Life as the Pursuit of Heroism

One such vital truth that has been long known is the idea of heroism. The world is a theatre for heroism. — Ernest Becker



The idea of life as the pursuit of heroism, as presented by Pulitzer Prize winning cultural anthropologist and writer Ernest Becker is timeless in its profundity. He starts by recognising the human condition, a state characterised by an existential paradox described as individuality within finitude. He asserts that our constant nearness to anxiety is because of the fact that we are gods, yet food for worms:
He is a creator with a mind that soars out to speculate about atoms and infinity, who can place himself imaginatively at a point in space and contemplate bemusedly his own planet. This immense expansion, this dexterity, this ethereality, this self-consciousness gives to man literally the status of a small god in nature.
Attentiveness to this reality has the potential to destabilise, to make one feel uprooted and groundless. Heroism is the remedy to the Kryptonite of existential dualism. In this discourse, acts of heroism should be viewed as an active pushback against the anxiety caused by existential dualism. Whether it is the esteemed courage of the athlete, the death defying feats of the magician, or the destructive bravery of the terrorist, they all strive for the priceless feeling of cosmic specialness and unshakeable meaning. This yearning finds its home amongst all cultures, societies and people.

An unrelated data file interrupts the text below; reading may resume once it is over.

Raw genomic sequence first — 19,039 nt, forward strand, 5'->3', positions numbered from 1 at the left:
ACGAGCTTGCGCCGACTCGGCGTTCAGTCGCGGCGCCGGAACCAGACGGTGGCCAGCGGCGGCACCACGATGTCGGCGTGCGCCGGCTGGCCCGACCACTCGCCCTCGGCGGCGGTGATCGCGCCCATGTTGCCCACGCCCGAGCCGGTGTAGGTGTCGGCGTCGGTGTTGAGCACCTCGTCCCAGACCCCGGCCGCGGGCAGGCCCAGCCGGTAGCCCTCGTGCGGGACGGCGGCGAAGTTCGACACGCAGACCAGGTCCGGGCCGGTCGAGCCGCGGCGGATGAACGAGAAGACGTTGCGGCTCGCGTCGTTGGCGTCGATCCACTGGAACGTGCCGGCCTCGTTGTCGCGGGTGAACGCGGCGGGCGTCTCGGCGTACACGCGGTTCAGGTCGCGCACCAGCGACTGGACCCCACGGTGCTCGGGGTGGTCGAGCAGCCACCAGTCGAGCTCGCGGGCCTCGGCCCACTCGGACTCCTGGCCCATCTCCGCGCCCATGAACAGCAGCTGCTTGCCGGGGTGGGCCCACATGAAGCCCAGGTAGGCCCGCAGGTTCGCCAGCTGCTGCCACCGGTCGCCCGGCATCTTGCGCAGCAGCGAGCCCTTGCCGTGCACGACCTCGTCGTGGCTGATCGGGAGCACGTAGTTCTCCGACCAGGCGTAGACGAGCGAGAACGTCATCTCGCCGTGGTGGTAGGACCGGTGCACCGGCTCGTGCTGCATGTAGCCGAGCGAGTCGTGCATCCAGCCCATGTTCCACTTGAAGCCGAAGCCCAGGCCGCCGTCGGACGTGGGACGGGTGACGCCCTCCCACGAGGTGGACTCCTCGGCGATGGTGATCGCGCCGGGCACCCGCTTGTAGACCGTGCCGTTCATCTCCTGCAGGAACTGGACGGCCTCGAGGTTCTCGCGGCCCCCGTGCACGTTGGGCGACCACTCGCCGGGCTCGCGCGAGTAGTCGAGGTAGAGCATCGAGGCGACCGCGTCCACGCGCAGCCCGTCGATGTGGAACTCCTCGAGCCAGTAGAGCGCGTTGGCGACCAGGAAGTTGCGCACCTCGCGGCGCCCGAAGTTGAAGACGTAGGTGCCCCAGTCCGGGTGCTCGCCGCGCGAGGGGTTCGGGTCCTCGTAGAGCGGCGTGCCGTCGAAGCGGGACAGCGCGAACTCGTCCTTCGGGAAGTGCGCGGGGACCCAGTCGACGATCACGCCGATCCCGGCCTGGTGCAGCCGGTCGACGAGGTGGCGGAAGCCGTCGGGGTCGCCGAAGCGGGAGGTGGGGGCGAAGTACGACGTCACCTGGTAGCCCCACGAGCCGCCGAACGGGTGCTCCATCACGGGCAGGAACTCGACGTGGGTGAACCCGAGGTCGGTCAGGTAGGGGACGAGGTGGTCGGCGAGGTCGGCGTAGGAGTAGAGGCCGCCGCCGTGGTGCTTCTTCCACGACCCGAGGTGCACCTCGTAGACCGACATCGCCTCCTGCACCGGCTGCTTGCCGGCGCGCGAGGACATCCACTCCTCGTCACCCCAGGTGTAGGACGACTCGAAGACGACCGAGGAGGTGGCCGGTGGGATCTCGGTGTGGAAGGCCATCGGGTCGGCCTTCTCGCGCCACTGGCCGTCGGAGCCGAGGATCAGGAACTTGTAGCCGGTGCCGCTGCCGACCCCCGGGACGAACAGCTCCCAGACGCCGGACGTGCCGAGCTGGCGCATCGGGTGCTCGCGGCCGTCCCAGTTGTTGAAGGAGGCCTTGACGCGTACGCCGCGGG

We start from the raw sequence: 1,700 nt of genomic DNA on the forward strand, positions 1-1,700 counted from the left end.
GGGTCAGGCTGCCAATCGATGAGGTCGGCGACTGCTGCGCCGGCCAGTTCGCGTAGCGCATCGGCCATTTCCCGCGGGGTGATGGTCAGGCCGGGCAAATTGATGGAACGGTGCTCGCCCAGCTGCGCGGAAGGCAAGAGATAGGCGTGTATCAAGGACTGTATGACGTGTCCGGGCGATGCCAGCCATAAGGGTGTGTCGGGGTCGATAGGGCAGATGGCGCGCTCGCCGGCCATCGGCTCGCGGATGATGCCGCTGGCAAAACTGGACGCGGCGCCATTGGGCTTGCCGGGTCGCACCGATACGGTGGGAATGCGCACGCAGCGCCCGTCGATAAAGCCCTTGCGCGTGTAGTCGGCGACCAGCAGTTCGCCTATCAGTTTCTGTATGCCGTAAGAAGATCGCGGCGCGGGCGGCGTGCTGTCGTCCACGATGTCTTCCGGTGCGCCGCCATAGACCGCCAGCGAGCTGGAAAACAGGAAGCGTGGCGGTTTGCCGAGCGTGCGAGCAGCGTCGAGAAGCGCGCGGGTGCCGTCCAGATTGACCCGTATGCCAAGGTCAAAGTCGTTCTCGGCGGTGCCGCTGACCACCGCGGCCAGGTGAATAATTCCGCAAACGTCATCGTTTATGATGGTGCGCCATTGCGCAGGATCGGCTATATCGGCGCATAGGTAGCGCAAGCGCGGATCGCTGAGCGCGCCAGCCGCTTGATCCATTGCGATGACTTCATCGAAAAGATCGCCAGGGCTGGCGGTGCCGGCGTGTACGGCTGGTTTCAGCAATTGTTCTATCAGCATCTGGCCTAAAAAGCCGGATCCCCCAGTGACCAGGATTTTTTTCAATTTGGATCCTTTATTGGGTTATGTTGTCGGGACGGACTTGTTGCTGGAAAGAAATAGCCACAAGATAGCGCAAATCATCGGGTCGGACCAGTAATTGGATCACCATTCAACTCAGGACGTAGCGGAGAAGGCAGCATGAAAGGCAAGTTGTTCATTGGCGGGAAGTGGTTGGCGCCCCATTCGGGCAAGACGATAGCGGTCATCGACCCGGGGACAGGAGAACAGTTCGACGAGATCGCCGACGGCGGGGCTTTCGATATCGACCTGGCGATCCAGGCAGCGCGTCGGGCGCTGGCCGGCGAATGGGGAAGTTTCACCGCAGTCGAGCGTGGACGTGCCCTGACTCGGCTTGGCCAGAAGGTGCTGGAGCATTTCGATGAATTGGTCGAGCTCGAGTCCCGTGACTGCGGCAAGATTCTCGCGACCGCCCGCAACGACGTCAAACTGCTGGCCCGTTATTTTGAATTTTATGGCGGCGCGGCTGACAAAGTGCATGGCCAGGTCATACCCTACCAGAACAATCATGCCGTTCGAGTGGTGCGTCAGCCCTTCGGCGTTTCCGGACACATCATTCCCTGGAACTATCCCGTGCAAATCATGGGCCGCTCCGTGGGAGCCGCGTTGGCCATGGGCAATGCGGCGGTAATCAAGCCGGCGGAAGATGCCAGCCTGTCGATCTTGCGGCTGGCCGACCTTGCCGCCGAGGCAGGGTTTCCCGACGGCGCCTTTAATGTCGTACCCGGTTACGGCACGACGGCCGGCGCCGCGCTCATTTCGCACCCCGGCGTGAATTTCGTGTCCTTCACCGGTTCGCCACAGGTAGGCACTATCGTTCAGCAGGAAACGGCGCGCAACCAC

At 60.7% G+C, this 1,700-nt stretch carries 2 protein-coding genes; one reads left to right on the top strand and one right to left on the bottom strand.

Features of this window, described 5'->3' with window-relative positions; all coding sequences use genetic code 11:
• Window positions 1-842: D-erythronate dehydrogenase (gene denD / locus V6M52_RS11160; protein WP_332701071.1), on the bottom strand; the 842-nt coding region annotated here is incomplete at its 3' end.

Leo Tolstoy illuminates this discourse with his belief that “for man[kind] to be able to live he must either not see the infinite, or have such an explanation of the meaning of life as will connect the finite with the infinite” points to the modern inability of narratives, such as religion and nationalism to attend to our need for a transcendental identity. In interacting with existential dualism one must cultivate an individually worthwhile narrative, one which provides meaning, identity and transcendence.
The only question that really matters is ‘What am I doing to earn the feeling of heroism, and does it contribute to the fruitful progress of society?’